The headline of today’s Washington Post reads, “Iran Expands Ability to Strike U.S. Navy in Gulf.” The piece describes Persian Gulf war games, paranoid comments by regional officials, and hollow threats from Iranian officials.
By now, when an Iranian official threatens the United States, we should call it what it is: ritual. Just yesterday, an anonymous official warned, “If the Americans’ futile cyber attacks do not stop, it will face a teeth-breaking response.” While novel dental threats might now be part of Iran’s asymmetric defensive strategy, Western media elevates such blustery rhetoric to the headline news, rewarding the Iranian regime with the strategic communications coup that it desperately seeks. As a State Department spokesperson noted last month with refreshing honesty: “The Venezuelans make lots of extravagant claims. So do the Iranians.”
When reading about the U.S. military buildup in the Persian Gulf or the serial threats from Iran, it is worth keeping two things in mind.
First, as Lieutenant General Ronald Burgess, then-chief of the Defense Intelligence Agency (DIA), stated in February, “The [DIA] assesses Iran is unlikely to initiate or intentionally provoke a conflict.” In other words, the government of Iran is not looking to start a war with the United States. This is a smart call, given that the Iranian defense budget of $9 billion is less than 2 percent of the U.S. military budget of $553 billion. Iran fared poorly in its clash with the U.S. Navy in April 1988—and it would face a similar fate today.
Second, short of a third party launching a preemptive strike, it is highly unlikely that the U.S. and Iranian navies will fight each other. In March, the chief of naval operations, Admiral Jonathan Greenert, described the Iranian navy as “professional and courteous.” Last month, Admiral Greenert echoed his earlier characterization, adding, ” They have been…committing to the rules of the road—I’m talking about the Iranian navy. We have had some time before when the Iranian Revolutionary Guard has tended to maybe close a little too close for that. But frankly, that hasn’t happened recently. And when I say ‘recently,’ I’d say in the last couple of months.” After a U.S. Navy fleet replenishment oiler fired on an Indian fishing vessel earlier this month, a U.S. official went to great lengths to say, “I can’t emphasize enough this has nothing to do with Iran.”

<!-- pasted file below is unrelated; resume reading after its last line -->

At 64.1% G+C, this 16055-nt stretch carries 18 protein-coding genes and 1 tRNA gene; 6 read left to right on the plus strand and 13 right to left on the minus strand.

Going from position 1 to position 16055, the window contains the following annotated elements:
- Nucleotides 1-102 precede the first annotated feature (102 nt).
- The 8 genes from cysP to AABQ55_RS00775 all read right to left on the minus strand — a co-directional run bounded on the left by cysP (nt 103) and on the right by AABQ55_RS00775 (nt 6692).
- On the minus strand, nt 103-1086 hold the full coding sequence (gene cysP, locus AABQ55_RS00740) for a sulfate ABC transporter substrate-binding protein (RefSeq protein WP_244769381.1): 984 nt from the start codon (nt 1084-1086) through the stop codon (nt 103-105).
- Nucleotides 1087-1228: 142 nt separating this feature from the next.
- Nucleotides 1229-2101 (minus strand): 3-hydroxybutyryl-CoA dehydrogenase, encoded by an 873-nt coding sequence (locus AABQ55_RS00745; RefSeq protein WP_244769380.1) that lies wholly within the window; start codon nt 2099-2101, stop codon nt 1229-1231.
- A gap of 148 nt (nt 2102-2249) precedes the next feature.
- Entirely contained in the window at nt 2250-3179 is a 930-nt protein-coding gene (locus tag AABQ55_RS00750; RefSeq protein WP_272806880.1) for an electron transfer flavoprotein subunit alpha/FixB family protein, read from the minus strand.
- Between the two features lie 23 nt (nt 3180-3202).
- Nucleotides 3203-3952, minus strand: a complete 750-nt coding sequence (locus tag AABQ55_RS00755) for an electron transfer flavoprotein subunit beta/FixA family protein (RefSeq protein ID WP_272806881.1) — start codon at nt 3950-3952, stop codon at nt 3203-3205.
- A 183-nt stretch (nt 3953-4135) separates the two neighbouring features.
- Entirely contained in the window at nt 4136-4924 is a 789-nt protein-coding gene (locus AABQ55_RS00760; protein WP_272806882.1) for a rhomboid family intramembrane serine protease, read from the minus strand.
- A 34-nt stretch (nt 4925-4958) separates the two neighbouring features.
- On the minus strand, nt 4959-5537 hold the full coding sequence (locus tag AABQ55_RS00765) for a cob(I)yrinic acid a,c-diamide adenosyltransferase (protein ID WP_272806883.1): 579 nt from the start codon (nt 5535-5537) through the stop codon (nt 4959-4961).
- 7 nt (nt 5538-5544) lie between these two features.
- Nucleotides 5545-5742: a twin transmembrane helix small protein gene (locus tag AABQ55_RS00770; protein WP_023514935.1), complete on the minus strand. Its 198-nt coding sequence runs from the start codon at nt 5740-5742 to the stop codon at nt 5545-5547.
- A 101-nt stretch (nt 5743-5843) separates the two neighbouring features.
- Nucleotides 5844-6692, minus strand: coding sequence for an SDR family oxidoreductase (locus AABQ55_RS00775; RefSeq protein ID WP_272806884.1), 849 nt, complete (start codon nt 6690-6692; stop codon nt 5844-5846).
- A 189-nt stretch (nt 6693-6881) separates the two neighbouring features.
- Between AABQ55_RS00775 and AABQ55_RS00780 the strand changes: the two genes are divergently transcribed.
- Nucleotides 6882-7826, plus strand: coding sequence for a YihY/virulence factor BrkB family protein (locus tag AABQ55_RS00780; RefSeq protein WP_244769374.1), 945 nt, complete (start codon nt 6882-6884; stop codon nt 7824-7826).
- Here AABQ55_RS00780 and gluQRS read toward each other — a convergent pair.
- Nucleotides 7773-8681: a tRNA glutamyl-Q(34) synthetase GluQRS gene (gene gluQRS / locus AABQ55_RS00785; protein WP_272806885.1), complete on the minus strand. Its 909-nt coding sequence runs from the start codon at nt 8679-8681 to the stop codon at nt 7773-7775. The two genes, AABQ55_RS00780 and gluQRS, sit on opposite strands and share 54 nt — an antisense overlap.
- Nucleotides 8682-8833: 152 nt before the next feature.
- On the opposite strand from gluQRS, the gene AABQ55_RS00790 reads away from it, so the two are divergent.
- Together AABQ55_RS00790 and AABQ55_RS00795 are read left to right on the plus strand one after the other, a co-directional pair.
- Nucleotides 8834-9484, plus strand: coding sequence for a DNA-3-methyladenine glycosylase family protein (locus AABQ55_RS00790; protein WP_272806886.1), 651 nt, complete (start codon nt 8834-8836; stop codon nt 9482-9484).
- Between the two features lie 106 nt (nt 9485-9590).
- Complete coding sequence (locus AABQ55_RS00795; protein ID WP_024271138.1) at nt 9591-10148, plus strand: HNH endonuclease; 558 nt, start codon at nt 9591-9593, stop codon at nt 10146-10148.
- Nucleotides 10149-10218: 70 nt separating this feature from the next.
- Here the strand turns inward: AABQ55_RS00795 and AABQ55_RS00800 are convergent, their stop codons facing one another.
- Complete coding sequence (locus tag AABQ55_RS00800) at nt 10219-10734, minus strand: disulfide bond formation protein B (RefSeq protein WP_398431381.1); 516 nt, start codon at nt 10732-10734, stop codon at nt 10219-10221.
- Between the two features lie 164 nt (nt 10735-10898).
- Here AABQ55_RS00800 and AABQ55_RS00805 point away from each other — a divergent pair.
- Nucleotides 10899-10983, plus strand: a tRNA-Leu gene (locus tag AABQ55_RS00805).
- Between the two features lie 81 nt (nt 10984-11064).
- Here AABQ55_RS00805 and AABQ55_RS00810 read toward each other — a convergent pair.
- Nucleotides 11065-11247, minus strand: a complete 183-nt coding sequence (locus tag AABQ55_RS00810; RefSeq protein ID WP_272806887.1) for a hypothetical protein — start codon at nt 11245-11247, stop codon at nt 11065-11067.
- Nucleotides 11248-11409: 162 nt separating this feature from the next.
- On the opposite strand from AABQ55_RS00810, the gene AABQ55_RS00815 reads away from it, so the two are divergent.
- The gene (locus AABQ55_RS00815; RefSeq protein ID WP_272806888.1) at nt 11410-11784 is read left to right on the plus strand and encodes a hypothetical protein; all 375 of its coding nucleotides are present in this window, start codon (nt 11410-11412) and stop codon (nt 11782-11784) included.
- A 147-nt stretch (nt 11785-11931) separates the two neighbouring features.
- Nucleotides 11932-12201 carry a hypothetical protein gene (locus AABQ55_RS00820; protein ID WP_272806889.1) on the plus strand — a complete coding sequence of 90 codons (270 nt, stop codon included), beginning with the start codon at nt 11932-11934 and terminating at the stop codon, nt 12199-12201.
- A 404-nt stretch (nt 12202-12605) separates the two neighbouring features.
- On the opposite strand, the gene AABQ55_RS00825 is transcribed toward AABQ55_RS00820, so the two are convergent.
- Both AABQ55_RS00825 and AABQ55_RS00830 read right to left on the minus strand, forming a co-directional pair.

The most likely instigator of an outbreak of hostilities between the United States and Iran would be an Israeli attack on Iran’s suspected nuclear weapons program. U.S. intelligence officials do not believe that they will receive prior warning of such an attack on Iran, as Tel Aviv has never done so in the past. Last month, Chairman of the Joint Chiefs General Martin Dempsey described a potential Israeli strike as “destabilizing.” He continued, “I wouldn’t suggest, sitting here today, that we’ve persuaded them that our view is the correct view and that they are acting in an ill-advised fashion.”
At present, senior U.S. officials are more concerned about a bolt-from-the-blue Israeli attack of Iran than ever before. The revolving door of Obama administration officials heading to Israel underscores a position revealed recently by David Sanger: “The core of the American argument [to Israel] was simple: attack Iran, and you set the program back a few years, but you solve nothing. ‘We wanted to make it abundantly clear that an attack would just drive the program more underground’ [said one U.S. official].”
When you read front-page headlines like “Soaring Tension in the Gulf,” it is important to remember that both the United States and Iran have no intention of going to war. However, the critical—and unresolved—question is when might Israel take military action against Iran, and what would be the subsequent costs and consequences for U.S. military and national interests in the region? Despite a decade of U.S.-Israeli dialogue on the Iranian nuclear program, no one knows the answers.